The New York TimesNov 30, 2019 10:26:14 IST
Blue whales have a flair for paradox. They live in water but breathe air. They’re enormous — the biggest creatures that have ever lived, as far as anyone knows — but subsist almost entirely on tiny krill.
And as new research reveals, even the animal’s dunk tank-size heart jumps between extremes. In a study published Monday in the Proceedings of the National Academy of Sciences, a team of researchers for the first time attached an electrocardiogram tag to a free-diving blue whale to trace its heart rate.
They found that the rate ranged as low as two beats per minute and as high as 37. Such numbers paint a picture of an animal frequently pushing its own limits and suggest that the whale is not only the largest animal ever but perhaps as large as an animal with a circulatory system can possibly be.
To learn the secrets of the blue whale’s heart, Jeremy Goldbogen, a marine biologist at Stanford University, led a team that attached a noninvasive suction-cup tag to a blue whale in Monterey Bay, California. The tag contains electrodes, a depth measurement sensor and a GPS tracker. It stayed on for 8 and a half hours and recorded data from a number of dives before it detached and floated to the surface. The researchers then tracked it down and reviewed its readings.
Such tags are part of a suite of technologies that make it easier for researchers to study the lives of whales without disturbing them too much. When the tags are attached, a whale likely just feels something akin to a tap on the shoulder, Goldbogen has said.
The data showed that when this whale descended, its heart rate plummeted, too. At the bottom of the dives, the whale’s heart rate hovered around four to eight beats per minute. At times, it fell all the way down to two.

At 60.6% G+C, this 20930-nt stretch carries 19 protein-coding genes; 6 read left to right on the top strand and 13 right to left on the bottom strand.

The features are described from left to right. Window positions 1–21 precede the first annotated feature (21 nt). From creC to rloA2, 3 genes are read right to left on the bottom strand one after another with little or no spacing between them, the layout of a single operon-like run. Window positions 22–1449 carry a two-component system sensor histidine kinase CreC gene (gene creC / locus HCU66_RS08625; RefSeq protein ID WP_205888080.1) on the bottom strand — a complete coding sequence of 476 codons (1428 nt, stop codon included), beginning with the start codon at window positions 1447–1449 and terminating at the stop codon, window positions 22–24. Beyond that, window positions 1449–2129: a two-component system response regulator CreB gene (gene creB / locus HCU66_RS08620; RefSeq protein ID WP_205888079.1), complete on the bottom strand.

In general, sticking to a slow rhythm while diving lets marine mammals conserve oxygen, so they can stay underwater for longer. But this is “just amazingly low” — far lower than the 11 beats per minute scientists had predicted, said Goldbogen. And it stays down around 8.5 beats per minute even when the whales are feeding, an energy-intensive process that involves lunging into clouds of krill.
Goldbogen credits the blue whale’s flexible aortic arch, which is able to hold about 90% of the animals’ blood and slowly release it even when the heart isn’t actively beating.
As a whale climbs back to the surface, its heart rate rises again. By the time it reaches the surface, its blood is moving much more quickly, reoxygenising in preparation for the next dive. This whale’s heart rate reached a peak of 37 beats per minute.
“That’s about as fast as that heart can physically beat,” Goldbogen said.
These rapid shifts happen quite quickly — sometimes within the span of a minute or two — and repeat often. It’s sort of like if you tried moving from a comfortable recliner straight into a set of wind sprints over and over again. “They’re doing this all day long,” said Goldbogen.
The blue whale’s heart still keeps some secrets.
“It would be interesting to know how the whale nervous system controls such rapid changes in heart rate,” said Travis Horton, an associate professor at the University of Canterbury in Christchurch, New Zealand, who was not involved in the study but has undertaken his own investigations of humpback whale heart rates using drones and infrared light.
And Goldbogen and his team hope to plumb other unfathomed depths. “Sperm whales, beaked whales — some of those species can dive for an hour or more,” he said. “We would like to understand what their hearts are doing.”
Cara Giaimo © 2019 The New York Times Company
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